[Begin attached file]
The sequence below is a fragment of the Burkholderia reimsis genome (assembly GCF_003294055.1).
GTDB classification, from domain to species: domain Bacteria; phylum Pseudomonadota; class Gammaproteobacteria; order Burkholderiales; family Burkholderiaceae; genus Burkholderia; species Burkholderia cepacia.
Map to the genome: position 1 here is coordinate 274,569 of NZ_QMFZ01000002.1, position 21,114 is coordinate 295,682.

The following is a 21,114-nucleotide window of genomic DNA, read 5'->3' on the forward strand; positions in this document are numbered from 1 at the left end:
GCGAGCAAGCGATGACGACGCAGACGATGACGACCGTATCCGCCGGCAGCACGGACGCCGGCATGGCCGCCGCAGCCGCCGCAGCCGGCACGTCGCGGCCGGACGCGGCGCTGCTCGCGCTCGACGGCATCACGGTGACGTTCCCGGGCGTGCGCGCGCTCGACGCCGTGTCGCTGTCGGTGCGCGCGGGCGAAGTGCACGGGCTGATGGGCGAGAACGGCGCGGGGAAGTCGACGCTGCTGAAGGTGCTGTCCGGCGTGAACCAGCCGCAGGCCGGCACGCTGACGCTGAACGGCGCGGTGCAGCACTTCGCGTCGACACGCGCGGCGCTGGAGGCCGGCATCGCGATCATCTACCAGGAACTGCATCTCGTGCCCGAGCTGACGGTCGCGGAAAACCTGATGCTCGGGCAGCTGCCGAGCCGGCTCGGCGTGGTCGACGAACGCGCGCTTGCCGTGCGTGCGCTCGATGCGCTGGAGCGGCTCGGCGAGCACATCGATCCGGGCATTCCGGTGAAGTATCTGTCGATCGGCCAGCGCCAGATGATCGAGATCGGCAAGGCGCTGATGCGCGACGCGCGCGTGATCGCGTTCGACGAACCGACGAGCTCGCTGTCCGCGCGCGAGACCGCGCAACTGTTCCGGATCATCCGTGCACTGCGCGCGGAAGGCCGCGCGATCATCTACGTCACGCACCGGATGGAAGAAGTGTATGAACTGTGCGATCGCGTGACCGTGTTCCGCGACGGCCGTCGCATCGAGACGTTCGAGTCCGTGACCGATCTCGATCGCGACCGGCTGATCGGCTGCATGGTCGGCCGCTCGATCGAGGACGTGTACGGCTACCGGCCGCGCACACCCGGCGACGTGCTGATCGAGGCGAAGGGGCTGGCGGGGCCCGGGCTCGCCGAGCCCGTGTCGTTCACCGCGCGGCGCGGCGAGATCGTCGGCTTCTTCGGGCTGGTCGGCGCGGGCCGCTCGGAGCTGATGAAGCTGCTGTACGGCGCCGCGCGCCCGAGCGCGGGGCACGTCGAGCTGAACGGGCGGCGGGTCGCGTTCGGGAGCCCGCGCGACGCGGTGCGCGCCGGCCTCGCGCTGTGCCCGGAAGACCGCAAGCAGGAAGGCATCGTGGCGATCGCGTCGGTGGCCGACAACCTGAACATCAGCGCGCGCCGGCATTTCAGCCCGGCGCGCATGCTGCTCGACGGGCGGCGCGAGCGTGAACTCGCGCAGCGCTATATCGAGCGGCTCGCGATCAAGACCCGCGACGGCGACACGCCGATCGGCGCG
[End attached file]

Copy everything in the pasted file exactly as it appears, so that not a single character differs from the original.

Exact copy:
The sequence below is a fragment of the Burkholderia reimsis genome (assembly GCF_003294055.1).
GTDB classification, from domain to species: domain Bacteria; phylum Pseudomonadota; class Gammaproteobacteria; order Burkholderiales; family Burkholderiaceae; genus Burkholderia; species Burkholderia cepacia.
Map to the genome: position 1 here is coordinate 274,569 of NZ_QMFZ01000002.1, position 21,114 is coordinate 295,682.

The following is a 21,114-nucleotide window of genomic DNA, read 5'->3' on the forward strand; positions in this document are numbered from 1 at the left end:
GCGAGCAAGCGATGACGACGCAGACGATGACGACCGTATCCGCCGGCAGCACGGACGCCGGCATGGCCGCCGCAGCCGCCGCAGCCGGCACGTCGCGGCCGGACGCGGCGCTGCTCGCGCTCGACGGCATCACGGTGACGTTCCCGGGCGTGCGCGCGCTCGACGCCGTGTCGCTGTCGGTGCGCGCGGGCGAAGTGCACGGGCTGATGGGCGAGAACGGCGCGGGGAAGTCGACGCTGCTGAAGGTGCTGTCCGGCGTGAACCAGCCGCAGGCCGGCACGCTGACGCTGAACGGCGCGGTGCAGCACTTCGCGTCGACACGCGCGGCGCTGGAGGCCGGCATCGCGATCATCTACCAGGAACTGCATCTCGTGCCCGAGCTGACGGTCGCGGAAAACCTGATGCTCGGGCAGCTGCCGAGCCGGCTCGGCGTGGTCGACGAACGCGCGCTTGCCGTGCGTGCGCTCGATGCGCTGGAGCGGCTCGGCGAGCACATCGATCCGGGCATTCCGGTGAAGTATCTGTCGATCGGCCAGCGCCAGATGATCGAGATCGGCAAGGCGCTGATGCGCGACGCGCGCGTGATCGCGTTCGACGAACCGACGAGCTCGCTGTCCGCGCGCGAGACCGCGCAACTGTTCCGGATCATCCGTGCACTGCGCGCGGAAGGCCGCGCGATCATCTACGTCACGCACCGGATGGAAGAAGTGTATGAACTGTGCGATCGCGTGACCGTGTTCCGCGACGGCCGTCGCATCGAGACGTTCGAGTCCGTGACCGATCTCGATCGCGACCGGCTGATCGGCTGCATGGTCGGCCGCTCGATCGAGGACGTGTACGGCTACCGGCCGCGCACACCCGGCGACGTGCTGATCGAGGCGAAGGGGCTGGCGGGGCCCGGGCTCGCCGAGCCCGTGTCGTTCACCGCGCGGCGCGGCGAGATCGTCGGCTTCTTCGGGCTGGTCGGCGCGGGCCGCTCGGAGCTGATGAAGCTGCTGTACGGCGCCGCGCGCCCGAGCGCGGGGCACGTCGAGCTGAACGGGCGGCGGGTCGCGTTCGGGAGCCCGCGCGACGCGGTGCGCGCCGGCCTCGCGCTGTGCCCGGAAGACCGCAAGCAGGAAGGCATCGTGGCGATCGCGTCGGTGGCCGACAACCTGAACATCAGCGCGCGCCGGCATTTCAGCCCGGCGCGCATGCTGCTCGACGGGCGGCGCGAGCGTGAACTCGCGCAGCGCTATATCGAGCGGCTCGCGATCAAGACCCGCGACGGCGACACGCCGATCGGCGCG